Using Redis at Pinterest for Billions of Relationships

July 25, 2013 Adam Bloom

Pinterest has been one of those amazing Silicon Valley stories—they grew over 1047% for PC-based use in 2012 , 1698% for mobile use, and had 53.3 million uniques in March of this year. People have followed billions of things on Pinterest—a complex engineering problem since almost every screen of the user interface performs a query to see if a board or user is already followed. This happens to be the wheelhouse for Redis.

Over the past couple of years, Pinterest has blossomed to become one of the leading citizens in the world of media, social or otherwise. If they haven’t gotten your attention yet, here are a few more factoids:

  • They drive more referral traffic than Google+, YouTube, and LinkedIn combined.
  • They are considered the third most popular social network after Facebook and Twitter.
  • Shoppers referred by Pinterest are 10 percent more likely to follow through with a purchase than visitors from other social networking sites.

As you can imagine, we are talking about a high-scale site that makes strong demands on the IT infrastructure with it’s unique user experience.


Optimizing the User Experience without a Cache

Recently, Abhi Khune, Engineering Manager at Pinterest, published a great article about the demands of the user experience and the use of Redis. Even for savvy web application builders, you wouldn’t necessarily catch these features without analyzing the site in detail, but they are there. First, there is the previously mentioned check for followers on each screen. In addition, the UI shows accurate counts and paginated lists of a user’s followers and follows as well as a board’s followers in many places. To perform queries like these for each mouse-click requires a high performance architecture.

Logically, the Pinterest software engineers and architects had MySQL and Memcache already in place, however the caching solution had already reached their limits, and to better serve their users the cache needed to be expanded. In fact, to really perform, the engineering team found that a cache was only useful if a user’s sub-graph was in cache. So, whoever was using the system needed to be in cache, and this really led to caching the entire graph. As well, for one of the most common queries, “does user A follow user B,” the answer is often no, but this was considered a cache miss and meant a lookup on the data store. Expanding the cache meant they needed a new approach.

Ultimately, the team decided to store the entire graph in Redis to serve lots of lists. Immediately, Redis begins to show how it is truly different and acts almost like an in-memory, operational data store.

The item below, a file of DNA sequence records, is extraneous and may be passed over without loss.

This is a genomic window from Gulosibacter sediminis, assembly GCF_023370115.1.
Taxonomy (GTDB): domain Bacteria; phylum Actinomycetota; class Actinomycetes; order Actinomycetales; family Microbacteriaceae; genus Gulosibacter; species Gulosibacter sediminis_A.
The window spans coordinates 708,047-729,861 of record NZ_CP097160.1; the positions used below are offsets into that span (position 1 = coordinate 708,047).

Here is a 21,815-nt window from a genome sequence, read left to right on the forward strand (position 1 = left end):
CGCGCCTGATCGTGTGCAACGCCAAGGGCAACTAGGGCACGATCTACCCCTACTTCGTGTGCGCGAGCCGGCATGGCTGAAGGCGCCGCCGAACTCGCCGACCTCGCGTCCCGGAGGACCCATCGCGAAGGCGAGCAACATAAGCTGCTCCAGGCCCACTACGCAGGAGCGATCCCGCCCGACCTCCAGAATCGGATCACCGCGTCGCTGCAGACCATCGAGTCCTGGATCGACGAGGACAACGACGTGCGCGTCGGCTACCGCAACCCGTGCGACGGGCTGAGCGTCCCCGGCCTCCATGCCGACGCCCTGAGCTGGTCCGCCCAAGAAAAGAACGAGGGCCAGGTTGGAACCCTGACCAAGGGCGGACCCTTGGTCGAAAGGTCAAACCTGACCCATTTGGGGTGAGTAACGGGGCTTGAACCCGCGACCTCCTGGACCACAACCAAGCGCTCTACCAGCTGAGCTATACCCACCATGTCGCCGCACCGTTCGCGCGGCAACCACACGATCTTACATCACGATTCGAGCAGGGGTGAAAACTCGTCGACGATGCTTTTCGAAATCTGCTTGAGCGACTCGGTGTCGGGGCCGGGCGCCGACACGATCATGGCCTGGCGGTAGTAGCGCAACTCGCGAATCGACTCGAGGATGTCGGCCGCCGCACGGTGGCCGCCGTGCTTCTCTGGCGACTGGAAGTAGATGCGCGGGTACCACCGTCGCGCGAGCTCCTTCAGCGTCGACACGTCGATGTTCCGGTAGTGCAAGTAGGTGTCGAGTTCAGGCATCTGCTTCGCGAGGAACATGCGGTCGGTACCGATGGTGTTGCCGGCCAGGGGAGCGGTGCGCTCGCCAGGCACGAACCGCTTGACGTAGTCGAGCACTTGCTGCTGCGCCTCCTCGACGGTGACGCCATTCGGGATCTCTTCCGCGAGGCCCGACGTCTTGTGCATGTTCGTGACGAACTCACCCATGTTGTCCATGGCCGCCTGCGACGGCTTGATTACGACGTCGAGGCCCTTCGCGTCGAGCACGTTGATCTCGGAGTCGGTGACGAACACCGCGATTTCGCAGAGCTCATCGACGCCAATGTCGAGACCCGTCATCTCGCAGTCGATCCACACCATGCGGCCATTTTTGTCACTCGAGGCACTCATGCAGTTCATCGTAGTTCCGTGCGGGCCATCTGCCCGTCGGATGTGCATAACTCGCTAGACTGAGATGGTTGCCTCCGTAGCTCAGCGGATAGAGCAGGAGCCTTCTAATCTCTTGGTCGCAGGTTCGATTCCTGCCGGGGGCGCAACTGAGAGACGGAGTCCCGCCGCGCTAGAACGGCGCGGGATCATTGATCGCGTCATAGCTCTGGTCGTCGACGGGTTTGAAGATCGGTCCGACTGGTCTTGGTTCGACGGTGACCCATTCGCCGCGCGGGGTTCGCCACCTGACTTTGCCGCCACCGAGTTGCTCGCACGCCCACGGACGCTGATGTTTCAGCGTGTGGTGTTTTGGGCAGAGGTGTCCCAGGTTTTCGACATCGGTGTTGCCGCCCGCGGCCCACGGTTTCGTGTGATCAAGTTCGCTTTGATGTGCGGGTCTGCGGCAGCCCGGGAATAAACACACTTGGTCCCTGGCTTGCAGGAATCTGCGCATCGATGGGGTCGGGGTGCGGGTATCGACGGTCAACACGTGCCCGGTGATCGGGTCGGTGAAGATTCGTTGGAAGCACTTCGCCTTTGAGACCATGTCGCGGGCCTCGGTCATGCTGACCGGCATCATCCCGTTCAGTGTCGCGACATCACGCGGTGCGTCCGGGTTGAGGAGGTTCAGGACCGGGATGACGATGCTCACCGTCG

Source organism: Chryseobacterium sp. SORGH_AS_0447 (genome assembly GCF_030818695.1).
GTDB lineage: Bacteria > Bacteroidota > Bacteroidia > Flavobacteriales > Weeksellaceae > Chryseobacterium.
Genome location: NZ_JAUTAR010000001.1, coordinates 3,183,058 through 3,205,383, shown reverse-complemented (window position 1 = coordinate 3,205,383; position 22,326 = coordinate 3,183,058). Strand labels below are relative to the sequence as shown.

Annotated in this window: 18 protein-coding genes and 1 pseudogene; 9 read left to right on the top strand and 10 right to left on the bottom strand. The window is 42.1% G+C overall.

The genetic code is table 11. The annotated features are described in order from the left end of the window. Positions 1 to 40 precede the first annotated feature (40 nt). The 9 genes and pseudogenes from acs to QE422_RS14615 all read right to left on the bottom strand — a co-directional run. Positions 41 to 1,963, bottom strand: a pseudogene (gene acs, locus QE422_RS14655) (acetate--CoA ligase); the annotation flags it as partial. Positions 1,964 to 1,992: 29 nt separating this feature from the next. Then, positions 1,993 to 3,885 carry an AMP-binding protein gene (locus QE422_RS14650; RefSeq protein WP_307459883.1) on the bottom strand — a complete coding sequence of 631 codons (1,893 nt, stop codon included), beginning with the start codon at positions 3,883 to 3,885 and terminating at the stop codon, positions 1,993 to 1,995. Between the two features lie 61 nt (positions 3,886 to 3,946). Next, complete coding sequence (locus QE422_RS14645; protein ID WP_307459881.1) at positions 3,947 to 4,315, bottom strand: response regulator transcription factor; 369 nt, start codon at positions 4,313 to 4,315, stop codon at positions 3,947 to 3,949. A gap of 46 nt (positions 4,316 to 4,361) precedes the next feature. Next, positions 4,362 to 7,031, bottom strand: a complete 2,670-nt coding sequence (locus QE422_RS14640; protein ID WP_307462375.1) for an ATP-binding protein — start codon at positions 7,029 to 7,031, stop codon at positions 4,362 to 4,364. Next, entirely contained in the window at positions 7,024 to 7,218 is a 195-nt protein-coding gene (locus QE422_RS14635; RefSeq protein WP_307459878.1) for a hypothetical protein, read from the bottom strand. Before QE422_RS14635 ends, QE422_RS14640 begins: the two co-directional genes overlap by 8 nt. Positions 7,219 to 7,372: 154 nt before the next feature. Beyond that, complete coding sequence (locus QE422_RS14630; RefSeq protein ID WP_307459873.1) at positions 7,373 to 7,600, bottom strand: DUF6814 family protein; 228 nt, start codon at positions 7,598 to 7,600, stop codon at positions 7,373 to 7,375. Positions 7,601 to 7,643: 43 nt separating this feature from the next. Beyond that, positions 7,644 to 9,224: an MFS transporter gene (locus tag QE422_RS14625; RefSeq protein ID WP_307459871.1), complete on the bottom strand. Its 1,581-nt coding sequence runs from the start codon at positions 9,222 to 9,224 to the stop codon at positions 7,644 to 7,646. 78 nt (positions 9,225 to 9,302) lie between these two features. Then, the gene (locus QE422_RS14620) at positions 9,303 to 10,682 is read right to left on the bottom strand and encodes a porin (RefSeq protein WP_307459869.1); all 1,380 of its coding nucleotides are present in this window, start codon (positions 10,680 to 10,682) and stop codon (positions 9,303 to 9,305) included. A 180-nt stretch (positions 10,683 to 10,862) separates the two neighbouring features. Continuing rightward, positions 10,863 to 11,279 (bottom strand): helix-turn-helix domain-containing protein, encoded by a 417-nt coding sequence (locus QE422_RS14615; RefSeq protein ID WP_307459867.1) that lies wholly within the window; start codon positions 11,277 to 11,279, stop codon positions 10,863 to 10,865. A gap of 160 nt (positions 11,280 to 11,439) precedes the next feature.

Storing lots of Pinterest lists in Redis

Next time you log in to Pinterest, remember that Redis is running in the background and storing several types of lists for you as a user:

  • A list of users who you follow
  • A list of boards (and their related users) who you follow
  • A list of your followers
  • A list of people who follow your boards
  • A list of boards you follow
  • A list of boards you unfollowed after following a user
  • The followers and unfollowers of each board

Redis stores the above lists for each of it’s 70 million users—it basically stores the entire follower graph, sharded by user ID. As you can see by the types of data in the list of lists above, analytical summary information is stored and viewed more like a transactional system. Pinterest’s current group of 70 million users are limited to 100,000 likes—rough math shows that, if the average person liked 25 boards, there would be 1.75 billion relationships between users and boards. If the average was 100 likes, there would be 7 billion relationships. And, this is a core feature—the relationships keep growing every day the system is used.

Redis Architecture and Operations at Pinterest

According to one of their founders, Pinterest started writing the application in Python and a modified Django—they continued this way to 18 million users and 410 terabytes of user data. While several data stores are used for all data, the engineers at Pinterest have stored the lists above by splitting the user id space into 8192 virtual shards where each shard runs on a Redis DB, multiple Redis DBs run on an instance, and multiple Redis instances run on a machine. They place multiple, single-threaded instances of Redis on a machine to fully utilize CPU cores.

While the entire data set runs in memory, Redis logs every write operation to disk on Amazon EBS for every second that passes. Scaling is accomplished two ways: 1) at 50% utilization, half of the Redis instances running on a machine are moved to a new machine by swapping a slave to a master or 2) nodes and shards are expanded. The overall Redis cluster is run in a master-slave configuration where the slaves are hot back-ups. Failure of a master, means the slave takes it’s place as a new slave is added, and ZooKeeper controls the process. They also run BGsave done hourly to a more permanent store on Amazon S3—this Redis operation saves the DB in the background. Pinterest uses this data for MapReduce and analytics jobs.

As you might see from this summary in this post, caches and a databases have limits, and Abhi’s full article provides a much greater level of detail into the reasons and approaches of using Redis to scale Pinterest. In the future, we plan to post about how Pinterest uses RabbitMQ!

Learn more about Redis:

  • There are Redis clients for ActionScript, C, C#, C++, Clojure, Common Lisp, D, Dart, Emacs Lisp, Erlang, Fancy, Go, Haskell, haXe, IO, Java, Lua, Node.js, Objective C, Perl, PHP, Pure Data, Python, Ruby, Scala, Scheme, Smalltalk, and Tcl.
  • How Redis is used at Viacom
  • How it Redis is used at Twitter
  • How Redis is used at Superfeedr


About the Author


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